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Statin Therapy Dose and Risk of New-Onset Diabetes—Reply

David Preiss, MRCP; Sreenivasa Rao Kondapally Seshasai, MD; Kausik K. Ray, MD
JAMA. 2011;306(12):1325-1326. doi:10.1001/jama.2011.1355.
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In Reply: We agree with Dr McEvoy that meta-analysis, by design, cannot establish causation, although the fact that our 2 meta-analyses have included data from 18 randomized trials for more than 120 000 patients1 suggests that the link between statin therapy and new-onset diabetes may be causal. Other proposed explanations for our observations have included survival bias, differential ascertainment of diabetes between trial groups (patients experiencing more adverse effects in 1 group leading them to interact with clinicians more often), and the possibility that patients in some trials were aware of allocated treatment (leading those who receive intensive therapy to adopt poorer lifestyles with resultant weight gain). However, we demonstrated that hazard ratios and odds ratios for new-onset diabetes were identical and that the 25% and 44% increases in new-onset diabetes noted in JUPITER (Justification for the Use of Statins in Prevention: an Intervention Trial Evaluating Rosuvastatin; rosuvastatin, 20 mg, vs placebo) and SPARCL (Stroke Prevention by Aggressive Reduction in Cholesterol Levels; atorvastatin, 80 mg, vs placebo),2,3 respectively, occurred despite almost identical numbers of adverse events between treatment groups. Data from JUPITER show that those individuals receiving the statin were only marginally (0.3-kg) heavier than those receiving placebo at the end of the trial (an unlikely explanation for the observed 25% increase in diabetes). The biological plausibility of statins affecting glucose homeostasis is supported by studies from an animal model that suggest a possible effect on insulin signaling.4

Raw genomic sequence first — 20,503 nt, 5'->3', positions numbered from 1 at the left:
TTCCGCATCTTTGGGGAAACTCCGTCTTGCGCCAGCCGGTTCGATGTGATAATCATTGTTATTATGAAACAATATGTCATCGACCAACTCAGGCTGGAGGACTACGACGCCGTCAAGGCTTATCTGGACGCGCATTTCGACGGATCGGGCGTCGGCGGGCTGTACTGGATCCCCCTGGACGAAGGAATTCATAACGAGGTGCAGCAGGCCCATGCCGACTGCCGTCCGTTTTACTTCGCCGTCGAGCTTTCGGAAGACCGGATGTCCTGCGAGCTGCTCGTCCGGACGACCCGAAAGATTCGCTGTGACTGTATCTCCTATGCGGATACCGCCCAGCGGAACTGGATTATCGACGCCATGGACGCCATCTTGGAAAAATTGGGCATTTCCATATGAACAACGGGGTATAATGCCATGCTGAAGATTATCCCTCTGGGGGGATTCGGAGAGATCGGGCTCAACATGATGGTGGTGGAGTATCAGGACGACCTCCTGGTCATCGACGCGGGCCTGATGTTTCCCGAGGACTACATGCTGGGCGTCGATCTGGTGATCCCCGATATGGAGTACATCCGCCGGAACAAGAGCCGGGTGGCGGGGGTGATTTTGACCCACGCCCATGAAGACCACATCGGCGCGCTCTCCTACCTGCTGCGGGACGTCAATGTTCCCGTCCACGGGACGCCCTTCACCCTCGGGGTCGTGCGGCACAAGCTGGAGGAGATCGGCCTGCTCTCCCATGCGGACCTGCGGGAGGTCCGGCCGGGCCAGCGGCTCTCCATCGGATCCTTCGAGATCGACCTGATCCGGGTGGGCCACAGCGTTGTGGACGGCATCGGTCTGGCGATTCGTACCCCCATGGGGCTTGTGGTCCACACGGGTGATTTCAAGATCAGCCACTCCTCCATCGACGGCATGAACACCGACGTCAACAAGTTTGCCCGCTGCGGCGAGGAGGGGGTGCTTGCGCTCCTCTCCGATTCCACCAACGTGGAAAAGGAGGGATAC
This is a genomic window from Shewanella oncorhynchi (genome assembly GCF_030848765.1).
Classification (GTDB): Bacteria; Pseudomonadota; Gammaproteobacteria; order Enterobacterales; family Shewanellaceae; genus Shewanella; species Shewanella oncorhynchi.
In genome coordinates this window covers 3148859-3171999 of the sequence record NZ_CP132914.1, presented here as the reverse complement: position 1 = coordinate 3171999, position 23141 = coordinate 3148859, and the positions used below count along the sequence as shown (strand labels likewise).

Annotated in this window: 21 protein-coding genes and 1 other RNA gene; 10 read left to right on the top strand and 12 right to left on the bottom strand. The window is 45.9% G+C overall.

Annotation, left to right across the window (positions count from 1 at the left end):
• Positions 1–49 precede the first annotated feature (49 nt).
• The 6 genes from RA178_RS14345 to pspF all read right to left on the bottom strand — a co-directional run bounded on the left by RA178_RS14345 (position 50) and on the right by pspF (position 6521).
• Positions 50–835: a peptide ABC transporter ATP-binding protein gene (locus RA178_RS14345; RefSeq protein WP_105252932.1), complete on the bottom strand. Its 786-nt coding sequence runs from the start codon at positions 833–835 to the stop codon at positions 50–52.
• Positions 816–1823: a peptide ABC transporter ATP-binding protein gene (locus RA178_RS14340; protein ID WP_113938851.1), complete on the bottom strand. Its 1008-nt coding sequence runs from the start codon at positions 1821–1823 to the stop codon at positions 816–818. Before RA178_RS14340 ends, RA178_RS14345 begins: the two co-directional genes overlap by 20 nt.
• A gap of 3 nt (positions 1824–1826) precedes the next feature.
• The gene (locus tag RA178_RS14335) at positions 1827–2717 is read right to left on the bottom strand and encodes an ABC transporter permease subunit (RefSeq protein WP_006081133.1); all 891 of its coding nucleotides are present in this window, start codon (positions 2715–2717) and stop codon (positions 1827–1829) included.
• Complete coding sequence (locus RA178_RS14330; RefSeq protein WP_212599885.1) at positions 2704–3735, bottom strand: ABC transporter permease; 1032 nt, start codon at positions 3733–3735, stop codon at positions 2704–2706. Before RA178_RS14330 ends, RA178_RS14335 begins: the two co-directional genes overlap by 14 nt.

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September 28, 2011
John W. McEvoy, MBBCh
JAMA. 2011;306(12):1325-1326. doi:10.1001/jama.2011.1354.
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